Mom was right: Eat LOTS of veggies. (They’re even better for you than fruit)


(AP Photo/Amy Sancetta, File)

People who eat seven or more portions of fresh fruits and vegetables each day may reduce their risk of dying from a wide variety of diseases by as much as 42 percent over people who consume less than one portion, according to a new study by British researchers who tracked the eating habits of more than 65,000 people for 12 years.

The study, released Monday evening in the Journal of Epidemiology and Community Health, found that at any point over that period, people who ate seven or more portions of fruits and vegetables dropped their risk of death from cancer by 25 percent and from cardiovascular disease by 31 percent.

Consumption of vegetables and salad proved to have a greater "protective effect" than eating fresh fruit, and consuming canned fruits actually increased the statistical risk of death, according to the researchers at University College London. Fruit juices had no effect at all.

More remarkably, the researchers said they were able to quantify the health benefits per portion of fruits and vegetables consumed. One to three portions daily reduced the chance of death from any cause by 14 percent, three to five portions had a 29 percent impact, five to seven portions dropped the chances by 36 percent and seven or more portions produced a 42 percent decline in the risk of death. The benefits appeared to tail off at that level.

The study concluded that each daily portion of fresh vegetables reduced the overall risk of death by 16 percent. For salad,  the benefit was 13 percent, and for fresh fruit it was 4 percent.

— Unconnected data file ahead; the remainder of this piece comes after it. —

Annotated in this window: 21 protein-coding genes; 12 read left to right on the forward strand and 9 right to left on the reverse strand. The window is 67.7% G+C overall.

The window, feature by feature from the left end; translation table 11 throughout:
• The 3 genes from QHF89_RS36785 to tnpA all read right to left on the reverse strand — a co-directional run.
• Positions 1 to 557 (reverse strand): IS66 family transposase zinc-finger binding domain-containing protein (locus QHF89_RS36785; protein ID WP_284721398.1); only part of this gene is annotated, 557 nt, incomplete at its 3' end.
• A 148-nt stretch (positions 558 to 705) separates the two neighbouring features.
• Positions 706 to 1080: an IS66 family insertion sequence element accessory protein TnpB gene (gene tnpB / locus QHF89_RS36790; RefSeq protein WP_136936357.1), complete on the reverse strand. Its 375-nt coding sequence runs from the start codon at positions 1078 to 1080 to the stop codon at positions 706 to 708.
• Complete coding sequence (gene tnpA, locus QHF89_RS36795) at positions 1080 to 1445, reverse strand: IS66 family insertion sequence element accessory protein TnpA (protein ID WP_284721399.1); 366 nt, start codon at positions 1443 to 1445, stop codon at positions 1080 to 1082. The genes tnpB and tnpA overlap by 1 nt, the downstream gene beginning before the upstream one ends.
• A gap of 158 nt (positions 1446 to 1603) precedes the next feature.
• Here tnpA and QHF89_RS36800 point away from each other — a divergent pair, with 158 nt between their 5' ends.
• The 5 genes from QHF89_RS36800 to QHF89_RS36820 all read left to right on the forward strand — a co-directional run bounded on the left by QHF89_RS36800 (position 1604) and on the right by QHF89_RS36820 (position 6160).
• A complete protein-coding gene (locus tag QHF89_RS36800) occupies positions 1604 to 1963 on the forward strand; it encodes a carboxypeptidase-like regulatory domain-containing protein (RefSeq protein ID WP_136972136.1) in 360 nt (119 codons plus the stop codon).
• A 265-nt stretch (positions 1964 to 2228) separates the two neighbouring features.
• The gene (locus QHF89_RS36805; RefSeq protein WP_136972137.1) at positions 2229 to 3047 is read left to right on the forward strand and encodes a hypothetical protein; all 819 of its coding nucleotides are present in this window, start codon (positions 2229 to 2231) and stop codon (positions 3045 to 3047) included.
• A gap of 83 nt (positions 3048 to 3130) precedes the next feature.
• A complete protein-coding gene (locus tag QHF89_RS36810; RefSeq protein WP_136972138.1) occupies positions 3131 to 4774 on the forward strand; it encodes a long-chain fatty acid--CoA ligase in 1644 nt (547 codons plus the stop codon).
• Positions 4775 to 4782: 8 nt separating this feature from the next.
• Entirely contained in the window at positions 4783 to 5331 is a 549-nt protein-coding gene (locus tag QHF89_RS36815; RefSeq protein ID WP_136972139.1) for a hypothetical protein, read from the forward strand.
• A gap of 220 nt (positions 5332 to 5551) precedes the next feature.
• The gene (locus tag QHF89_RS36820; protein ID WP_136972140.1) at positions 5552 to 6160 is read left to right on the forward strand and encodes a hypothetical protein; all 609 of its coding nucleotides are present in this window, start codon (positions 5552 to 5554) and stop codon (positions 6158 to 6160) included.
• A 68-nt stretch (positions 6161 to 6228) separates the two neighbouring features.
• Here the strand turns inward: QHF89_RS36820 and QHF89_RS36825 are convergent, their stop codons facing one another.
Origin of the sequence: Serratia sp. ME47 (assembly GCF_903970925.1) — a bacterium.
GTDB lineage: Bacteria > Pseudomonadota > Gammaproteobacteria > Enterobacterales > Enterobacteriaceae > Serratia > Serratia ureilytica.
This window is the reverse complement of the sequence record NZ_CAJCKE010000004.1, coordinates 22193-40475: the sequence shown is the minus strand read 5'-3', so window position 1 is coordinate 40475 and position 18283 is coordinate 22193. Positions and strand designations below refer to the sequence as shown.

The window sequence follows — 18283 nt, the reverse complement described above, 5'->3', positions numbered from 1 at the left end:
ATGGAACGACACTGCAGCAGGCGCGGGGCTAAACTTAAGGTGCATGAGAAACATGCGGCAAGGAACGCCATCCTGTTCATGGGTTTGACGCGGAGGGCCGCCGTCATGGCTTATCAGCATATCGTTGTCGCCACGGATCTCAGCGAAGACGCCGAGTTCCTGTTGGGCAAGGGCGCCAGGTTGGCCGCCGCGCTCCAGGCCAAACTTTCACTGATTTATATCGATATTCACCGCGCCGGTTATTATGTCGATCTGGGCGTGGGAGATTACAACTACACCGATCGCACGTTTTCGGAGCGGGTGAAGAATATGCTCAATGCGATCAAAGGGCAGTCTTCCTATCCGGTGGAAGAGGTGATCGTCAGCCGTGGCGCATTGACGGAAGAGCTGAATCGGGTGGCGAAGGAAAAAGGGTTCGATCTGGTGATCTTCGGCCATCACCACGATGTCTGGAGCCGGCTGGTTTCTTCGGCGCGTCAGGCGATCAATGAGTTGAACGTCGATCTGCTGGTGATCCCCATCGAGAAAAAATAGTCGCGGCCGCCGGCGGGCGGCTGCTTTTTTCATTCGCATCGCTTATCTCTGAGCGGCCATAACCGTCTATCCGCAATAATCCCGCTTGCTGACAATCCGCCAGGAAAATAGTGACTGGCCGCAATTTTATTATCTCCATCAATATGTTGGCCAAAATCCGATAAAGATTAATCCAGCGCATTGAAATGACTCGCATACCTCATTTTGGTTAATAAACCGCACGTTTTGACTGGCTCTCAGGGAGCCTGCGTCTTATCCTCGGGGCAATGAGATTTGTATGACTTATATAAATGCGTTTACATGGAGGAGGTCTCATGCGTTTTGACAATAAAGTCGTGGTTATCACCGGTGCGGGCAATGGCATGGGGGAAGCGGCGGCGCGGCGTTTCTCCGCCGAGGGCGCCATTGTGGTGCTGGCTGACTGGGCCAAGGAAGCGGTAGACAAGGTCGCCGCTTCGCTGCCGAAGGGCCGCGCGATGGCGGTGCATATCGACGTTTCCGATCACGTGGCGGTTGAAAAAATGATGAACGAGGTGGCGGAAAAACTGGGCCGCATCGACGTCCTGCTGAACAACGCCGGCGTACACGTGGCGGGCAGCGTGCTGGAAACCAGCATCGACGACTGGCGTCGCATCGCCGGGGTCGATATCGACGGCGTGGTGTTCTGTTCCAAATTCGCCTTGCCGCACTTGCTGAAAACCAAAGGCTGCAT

A news release issued by the university said the study is the first to quantify health benefits per-portion. In the study, however, the researchers were cautious to make clear that "this study has found a strong association, but not necessarily a causal relationship" between fresh fruit and vegetable intake and declining mortality. "There are additional unmeasured confounders not included in the analyses, including other aspects of diet. Total energy intake and salt consumption were not measured, and assessment of fat intake was not made in most years, and were therefore not included in these analyses," the authors wrote.

They also noted that the results are based on people's own reports of their eating habits, rather than observed data.

Nevertheless, the findings appear to provide strong support for increased consumption of vegetables and fruits that governments around the world, as well as the World Health Organization, have promoted for years.

“We all know that eating fruit and vegetables is healthy, but the size of the effect is staggering,” Oyinlola Oyebode, the study's lead researcher, said in a prepared statement.

The results take into account sex, age, cigarette smoking, social class, Body Mass Index, education, physical activity and alcohol intake. They did not count deaths that occurred within a year of the food survey. The researchers also noted that fruit and vegetable consumption is inversely related to household income.

Lenny Bernstein covers health and medicine. He started as an editor on the Post’s National Desk in 2000 and has worked in Metro and Sports.

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Lenny Bernstein · March 31, 2014

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